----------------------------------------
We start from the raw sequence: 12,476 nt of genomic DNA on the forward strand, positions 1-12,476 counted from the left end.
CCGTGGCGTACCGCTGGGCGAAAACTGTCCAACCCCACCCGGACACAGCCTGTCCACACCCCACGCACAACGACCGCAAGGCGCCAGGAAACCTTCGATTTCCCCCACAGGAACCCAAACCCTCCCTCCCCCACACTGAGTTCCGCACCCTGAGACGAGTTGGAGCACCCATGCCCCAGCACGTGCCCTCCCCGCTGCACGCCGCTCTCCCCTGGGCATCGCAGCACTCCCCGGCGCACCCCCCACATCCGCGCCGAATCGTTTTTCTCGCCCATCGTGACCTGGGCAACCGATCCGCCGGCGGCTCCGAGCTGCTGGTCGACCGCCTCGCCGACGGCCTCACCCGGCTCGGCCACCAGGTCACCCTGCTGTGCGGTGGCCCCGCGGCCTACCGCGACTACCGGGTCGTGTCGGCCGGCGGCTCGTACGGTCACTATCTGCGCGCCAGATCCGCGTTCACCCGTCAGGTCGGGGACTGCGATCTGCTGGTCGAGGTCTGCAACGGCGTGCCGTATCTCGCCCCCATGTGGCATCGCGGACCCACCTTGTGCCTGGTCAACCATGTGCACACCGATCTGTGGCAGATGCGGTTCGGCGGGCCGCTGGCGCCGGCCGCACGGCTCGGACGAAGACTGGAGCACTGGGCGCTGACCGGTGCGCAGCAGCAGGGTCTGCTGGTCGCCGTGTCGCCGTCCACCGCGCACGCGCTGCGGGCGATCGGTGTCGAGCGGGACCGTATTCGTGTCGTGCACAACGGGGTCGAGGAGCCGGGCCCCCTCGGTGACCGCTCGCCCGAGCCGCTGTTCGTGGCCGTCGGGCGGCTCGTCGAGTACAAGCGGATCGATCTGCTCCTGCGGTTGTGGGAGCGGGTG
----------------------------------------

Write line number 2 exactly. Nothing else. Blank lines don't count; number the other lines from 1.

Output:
CCGTGGCGTACCGCTGGGCGAAAACTGTCCAACCCCACCCGGACACAGCCTGTCCACACCCCACGCACAACGACCGCAAGGCGCCAGGAAACCTTCGATTTCCCCCACAGGAACCCAAACCCTCCCTCCCCCACACTGAGTTCCGCACCCTGAGACGAGTTGGAGCACCCATGCCCCAGCACGTGCCCTCCCCGCTGCACGCCGCTCTCCCCTGGGCATCGCAGCACTCCCCGGCGCACCCCCCACATCCGCGCCGAATCGTTTTTCTCGCCCATCGTGACCTGGGCAACCGATCCGCCGGCGGCTCCGAGCTGCTGGTCGACCGCCTCGCCGACGGCCTCACCCGGCTCGGCCACCAGGTCACCCTGCTGTGCGGTGGCCCCGCGGCCTACCGCGACTACCGGGTCGTGTCGGCCGGCGGCTCGTACGGTCACTATCTGCGCGCCAGATCCGCGTTCACCCGTCAGGTCGGGGACTGCGATCTGCTGGTCGAGGTCTGCAACGGCGTGCCGTATCTCGCCCCCATGTGGCATCGCGGACCCACCTTGTGCCTGGTCAACCATGTGCACACCGATCTGTGGCAGATGCGGTTCGGCGGGCCGCTGGCGCCGGCCGCACGGCTCGGACGAAGACTGGAGCACTGGGCGCTGACCGGTGCGCAGCAGCAGGGTCTGCTGGTCGCCGTGTCGCCGTCCACCGCGCACGCGCTGCGGGCGATCGGTGTCGAGCGGGACCGTATTCGTGTCGTGCACAACGGGGTCGAGGAGCCGGGCCCCCTCGGTGACCGCTCGCCCGAGCCGCTGTTCGTGGCCGTCGGGCGGCTCGTCGAGTACAAGCGGATCGATCTGCTCCTGCGGTTGTGGGAGCGGGTG